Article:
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PDF Files for PrintingLesson 3-Dose-Response Relationships
Explain

At a Glance

Overview

Students complete their observations of the germinating seeds on the third consecutive day. They express their data on a graph and develop a dose-response curve for their chemical. Students then compare the data from their investigation of a chemical with those of other teams and other chemicals. Students learn to analyze dose-response curves to determine threshold and potency.

Major Concepts

Dose and response are related and can be represented by a dose-response curve. Data from toxicology testing can be represented by a dose-response curve, from which scientists can describe the threshold and potency of chemicals.

Objectives

After completing this lesson, students will

Background Information

Dose-Response Curves

The characteristics of exposure to a chemical and the spectrum of effects caused by the chemical come together in a correlative relationship that toxicologists call the dose-response relationship. This relationship is the most fundamental and pervasive concept in toxicology.1 To understand the potential hazard of a specific chemical, toxicologists must know both the type of effect it produces and the amount, or dose, required to produce that effect.

The relationship of dose to response can be illustrated as a graph called a dose-response curve. There are two types of dose-response curves: one that describes the graded responses of an individual to varying doses of the chemical and one that describes the distribution of responses to different doses in a population of individuals. The dose is represented on the x-axis. The response is represented on the y-axis.

The following graph shows a simple example of a dose-response curve for an individual with a single exposure to the chemical ethanol (alcohol), with graded responses between no effect and death.2

                                              Individual Dose-Response Curve
example of a dose-response curve for an individualD
From: Marczewski, A.E., and Kamrin, M. Toxicology for the citizen (Figure 6).
Institute for Environmental Toxicology, Michigan State University, reprinted with permission.

A simple example of a dose-response curve for a population of mice in a study of a carcinogenic chemical might look like the following graph:

                                             Population Dose-Response Curve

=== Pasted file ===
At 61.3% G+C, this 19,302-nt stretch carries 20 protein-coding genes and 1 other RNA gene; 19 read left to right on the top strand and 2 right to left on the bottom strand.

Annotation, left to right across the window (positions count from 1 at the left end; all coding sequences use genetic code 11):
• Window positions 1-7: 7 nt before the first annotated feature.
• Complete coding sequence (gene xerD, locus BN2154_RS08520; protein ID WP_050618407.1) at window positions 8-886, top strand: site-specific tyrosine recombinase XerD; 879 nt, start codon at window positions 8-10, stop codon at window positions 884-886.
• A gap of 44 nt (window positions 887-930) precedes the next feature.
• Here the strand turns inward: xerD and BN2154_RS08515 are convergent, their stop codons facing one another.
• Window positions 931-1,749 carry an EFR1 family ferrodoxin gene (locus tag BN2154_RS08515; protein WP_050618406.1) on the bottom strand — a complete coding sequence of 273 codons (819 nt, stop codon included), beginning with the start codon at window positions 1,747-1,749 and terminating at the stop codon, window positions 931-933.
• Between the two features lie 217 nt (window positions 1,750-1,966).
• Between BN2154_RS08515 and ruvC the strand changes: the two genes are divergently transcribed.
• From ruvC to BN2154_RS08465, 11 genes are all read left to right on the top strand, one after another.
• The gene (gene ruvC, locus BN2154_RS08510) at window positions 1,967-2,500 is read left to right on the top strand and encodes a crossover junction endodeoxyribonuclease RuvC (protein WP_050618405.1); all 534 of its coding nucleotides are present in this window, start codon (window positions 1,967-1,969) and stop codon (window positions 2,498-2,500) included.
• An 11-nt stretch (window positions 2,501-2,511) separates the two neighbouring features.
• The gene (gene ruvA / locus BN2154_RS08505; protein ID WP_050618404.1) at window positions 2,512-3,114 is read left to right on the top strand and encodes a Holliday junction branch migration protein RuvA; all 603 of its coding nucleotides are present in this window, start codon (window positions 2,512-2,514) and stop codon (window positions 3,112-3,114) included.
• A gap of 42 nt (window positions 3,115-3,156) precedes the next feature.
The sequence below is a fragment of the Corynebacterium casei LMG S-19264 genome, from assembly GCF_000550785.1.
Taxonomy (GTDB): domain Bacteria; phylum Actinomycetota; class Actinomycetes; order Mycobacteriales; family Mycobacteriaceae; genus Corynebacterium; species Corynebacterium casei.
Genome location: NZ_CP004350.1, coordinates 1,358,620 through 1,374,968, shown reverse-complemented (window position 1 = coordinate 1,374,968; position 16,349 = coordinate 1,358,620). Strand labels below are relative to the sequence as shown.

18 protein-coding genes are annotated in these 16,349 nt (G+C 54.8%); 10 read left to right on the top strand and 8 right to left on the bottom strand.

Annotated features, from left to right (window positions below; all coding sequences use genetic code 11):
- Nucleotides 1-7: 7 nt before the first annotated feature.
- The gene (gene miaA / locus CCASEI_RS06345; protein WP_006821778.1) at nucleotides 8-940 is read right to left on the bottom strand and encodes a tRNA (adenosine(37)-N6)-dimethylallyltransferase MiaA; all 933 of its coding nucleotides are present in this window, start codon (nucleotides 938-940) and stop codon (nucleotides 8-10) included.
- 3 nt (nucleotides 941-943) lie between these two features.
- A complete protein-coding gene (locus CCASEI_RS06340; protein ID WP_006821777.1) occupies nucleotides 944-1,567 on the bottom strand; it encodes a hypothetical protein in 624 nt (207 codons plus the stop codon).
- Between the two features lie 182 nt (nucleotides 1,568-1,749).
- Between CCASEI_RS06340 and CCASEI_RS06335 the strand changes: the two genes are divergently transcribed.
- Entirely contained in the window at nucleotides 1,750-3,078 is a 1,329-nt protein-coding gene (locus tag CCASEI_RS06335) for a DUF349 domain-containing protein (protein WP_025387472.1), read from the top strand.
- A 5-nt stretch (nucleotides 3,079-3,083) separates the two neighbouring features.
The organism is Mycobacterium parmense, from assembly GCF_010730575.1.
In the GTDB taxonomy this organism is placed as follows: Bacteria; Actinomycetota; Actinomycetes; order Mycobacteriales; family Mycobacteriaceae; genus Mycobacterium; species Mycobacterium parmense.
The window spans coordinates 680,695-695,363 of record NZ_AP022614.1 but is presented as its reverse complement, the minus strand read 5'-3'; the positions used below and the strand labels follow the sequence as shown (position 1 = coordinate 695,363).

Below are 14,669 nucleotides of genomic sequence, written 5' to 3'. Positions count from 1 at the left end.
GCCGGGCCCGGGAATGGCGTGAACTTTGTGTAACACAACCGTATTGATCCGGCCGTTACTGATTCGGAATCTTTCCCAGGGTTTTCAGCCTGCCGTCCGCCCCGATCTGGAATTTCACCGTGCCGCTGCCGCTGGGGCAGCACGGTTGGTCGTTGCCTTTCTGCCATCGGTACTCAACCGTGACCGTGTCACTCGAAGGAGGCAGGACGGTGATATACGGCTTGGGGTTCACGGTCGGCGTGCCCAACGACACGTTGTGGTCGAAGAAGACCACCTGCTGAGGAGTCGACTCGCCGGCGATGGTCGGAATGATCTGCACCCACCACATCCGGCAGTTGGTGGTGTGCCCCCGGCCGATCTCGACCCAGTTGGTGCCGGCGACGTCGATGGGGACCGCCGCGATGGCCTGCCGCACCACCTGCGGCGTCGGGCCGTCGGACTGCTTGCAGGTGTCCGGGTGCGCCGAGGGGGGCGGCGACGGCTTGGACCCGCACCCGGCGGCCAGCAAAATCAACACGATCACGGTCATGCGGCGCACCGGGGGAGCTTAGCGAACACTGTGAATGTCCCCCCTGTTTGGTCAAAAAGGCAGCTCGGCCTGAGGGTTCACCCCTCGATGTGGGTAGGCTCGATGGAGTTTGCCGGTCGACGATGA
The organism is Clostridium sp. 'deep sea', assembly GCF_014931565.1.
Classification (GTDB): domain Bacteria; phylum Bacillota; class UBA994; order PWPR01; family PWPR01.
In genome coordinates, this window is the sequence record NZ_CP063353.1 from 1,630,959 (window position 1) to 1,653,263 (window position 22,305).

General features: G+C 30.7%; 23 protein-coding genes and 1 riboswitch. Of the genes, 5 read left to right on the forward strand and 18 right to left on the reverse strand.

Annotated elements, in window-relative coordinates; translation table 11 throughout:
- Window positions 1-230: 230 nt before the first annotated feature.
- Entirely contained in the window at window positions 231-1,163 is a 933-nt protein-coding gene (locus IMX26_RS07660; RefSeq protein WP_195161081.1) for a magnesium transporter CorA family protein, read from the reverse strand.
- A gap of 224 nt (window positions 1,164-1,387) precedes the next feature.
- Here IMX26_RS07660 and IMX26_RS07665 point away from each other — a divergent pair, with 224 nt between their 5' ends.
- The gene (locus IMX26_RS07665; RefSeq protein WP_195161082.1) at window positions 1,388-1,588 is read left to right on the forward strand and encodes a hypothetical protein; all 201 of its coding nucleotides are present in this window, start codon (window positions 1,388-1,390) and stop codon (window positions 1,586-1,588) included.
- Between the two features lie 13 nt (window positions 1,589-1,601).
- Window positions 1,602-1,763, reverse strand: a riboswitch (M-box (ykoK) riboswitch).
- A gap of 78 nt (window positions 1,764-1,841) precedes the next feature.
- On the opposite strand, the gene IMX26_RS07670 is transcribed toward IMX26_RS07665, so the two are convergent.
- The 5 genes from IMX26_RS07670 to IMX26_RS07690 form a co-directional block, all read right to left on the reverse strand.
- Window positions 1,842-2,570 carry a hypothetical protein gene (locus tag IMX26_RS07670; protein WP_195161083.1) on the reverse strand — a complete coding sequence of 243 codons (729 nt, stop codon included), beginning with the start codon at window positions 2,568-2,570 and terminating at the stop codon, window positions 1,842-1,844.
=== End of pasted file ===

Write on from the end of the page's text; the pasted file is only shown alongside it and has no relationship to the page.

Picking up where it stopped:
example of a dose-response curve for a populationD
Adapted from: Eaton, D.L., and Klaassen, C.D. 1996. Principles of toxicology. In Casarett & Doulls' toxicology: The basic science of poisons (5th ed.). New York: McGraw-Hill.

An important aspect of dose-response relationships is the concept of threshold. For most types of toxic responses, there is a dose, called a threshold, below which there are no adverse effects from exposure to the chemical. The human body has defenses against many toxic agents. Cells in human organs, especially in the liver and kidneys, break down chemicals into nontoxic substances that can be eliminated from the body in urine and feces. In this way, the human body can take some toxic insult (at a dose that is below the threshold) and still remain healthy.

The identification of the threshold beyond which the human body cannot remain healthy depends on the type of response that is measured and can vary depending on the individual being tested. Thresholds based on acute responses, such as death, are more easily determined, while thresholds for chemicals that cause cancer or other chronic responses are harder to determine. Even so, it is important for toxicologists to identify a level of exposure to a chemical at which there is no effect and to determine thresholds when possible.

threshold graphD

When a threshold is difficult to determine, toxicologists look at the slope of the dose-response curve to give them information about the toxicity of a chemical. A sharp increase in the slope of the curve can suggest increasingly higher risks of toxic responses as the dose increases, as illustrated by line A on the next graph. A relatively flat slope suggests that the effect of an increase in dose is minimal (line B).

example of differing slopes of the dose-response curve D

A comparison of dose-response curves among chemicals can offer information about the chemicals as well. A steep curve that begins to climb even at a small dose suggests a chemical of high potency. The potency of a chemical is a measure of its strength as a poison compared with other chemicals. The more potent the chemical, the less it takes to kill.3 In the previous dose-response graph, line A describes a chemical that is more potent than the chemical described by line B, as can be seen by the relative positions of the lines along the dose axis and their slopes.

Although some dose-response tests use lethality as an index, toxicologists also make observations of responses that do not include death. Other symptoms of toxic response to a chemical include fever, hair loss, headache, nausea, rash, urine abnormalities, and numbness in arms and legs. Regardless of the response that is used for measurement with respect to dose, toxicologists find that the form of the dose-response curve is similar.